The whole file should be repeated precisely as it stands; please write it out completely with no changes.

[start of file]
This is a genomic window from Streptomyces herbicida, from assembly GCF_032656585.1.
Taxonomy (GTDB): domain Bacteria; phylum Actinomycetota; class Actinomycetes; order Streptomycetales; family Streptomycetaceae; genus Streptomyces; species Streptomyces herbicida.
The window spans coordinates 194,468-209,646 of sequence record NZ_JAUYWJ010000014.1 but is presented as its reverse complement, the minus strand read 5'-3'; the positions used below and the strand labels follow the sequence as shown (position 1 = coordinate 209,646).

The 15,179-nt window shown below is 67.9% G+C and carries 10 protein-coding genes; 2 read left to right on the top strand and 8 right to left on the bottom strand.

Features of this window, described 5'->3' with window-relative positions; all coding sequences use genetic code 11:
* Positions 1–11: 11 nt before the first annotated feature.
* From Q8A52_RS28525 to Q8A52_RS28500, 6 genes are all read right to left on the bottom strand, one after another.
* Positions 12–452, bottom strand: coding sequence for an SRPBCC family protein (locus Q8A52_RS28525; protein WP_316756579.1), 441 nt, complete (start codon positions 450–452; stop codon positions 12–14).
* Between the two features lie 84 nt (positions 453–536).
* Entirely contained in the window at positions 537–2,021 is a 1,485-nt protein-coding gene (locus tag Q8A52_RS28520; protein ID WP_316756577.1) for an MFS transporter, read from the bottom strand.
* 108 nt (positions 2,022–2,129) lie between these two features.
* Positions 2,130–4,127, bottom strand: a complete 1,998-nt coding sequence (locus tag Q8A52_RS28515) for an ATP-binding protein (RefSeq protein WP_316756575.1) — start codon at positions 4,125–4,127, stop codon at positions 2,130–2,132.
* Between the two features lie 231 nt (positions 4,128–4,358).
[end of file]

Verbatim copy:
This is a genomic window from Streptomyces herbicida, from assembly GCF_032656585.1.
Taxonomy (GTDB): domain Bacteria; phylum Actinomycetota; class Actinomycetes; order Streptomycetales; family Streptomycetaceae; genus Streptomyces; species Streptomyces herbicida.
The window spans coordinates 194,468-209,646 of sequence record NZ_JAUYWJ010000014.1 but is presented as its reverse complement, the minus strand read 5'-3'; the positions used below and the strand labels follow the sequence as shown (position 1 = coordinate 209,646).

The 15,179-nt window shown below is 67.9% G+C and carries 10 protein-coding genes; 2 read left to right on the top strand and 8 right to left on the bottom strand.

Features of this window, described 5'->3' with window-relative positions; all coding sequences use genetic code 11:
* Positions 1–11: 11 nt before the first annotated feature.
* From Q8A52_RS28525 to Q8A52_RS28500, 6 genes are all read right to left on the bottom strand, one after another.
* Positions 12–452, bottom strand: coding sequence for an SRPBCC family protein (locus Q8A52_RS28525; protein WP_316756579.1), 441 nt, complete (start codon positions 450–452; stop codon positions 12–14).
* Between the two features lie 84 nt (positions 453–536).
* Entirely contained in the window at positions 537–2,021 is a 1,485-nt protein-coding gene (locus tag Q8A52_RS28520; protein ID WP_316756577.1) for an MFS transporter, read from the bottom strand.
* 108 nt (positions 2,022–2,129) lie between these two features.
* Positions 2,130–4,127, bottom strand: a complete 1,998-nt coding sequence (locus tag Q8A52_RS28515) for an ATP-binding protein (RefSeq protein WP_316756575.1) — start codon at positions 4,125–4,127, stop codon at positions 2,130–2,132.
* Between the two features lie 231 nt (positions 4,128–4,358).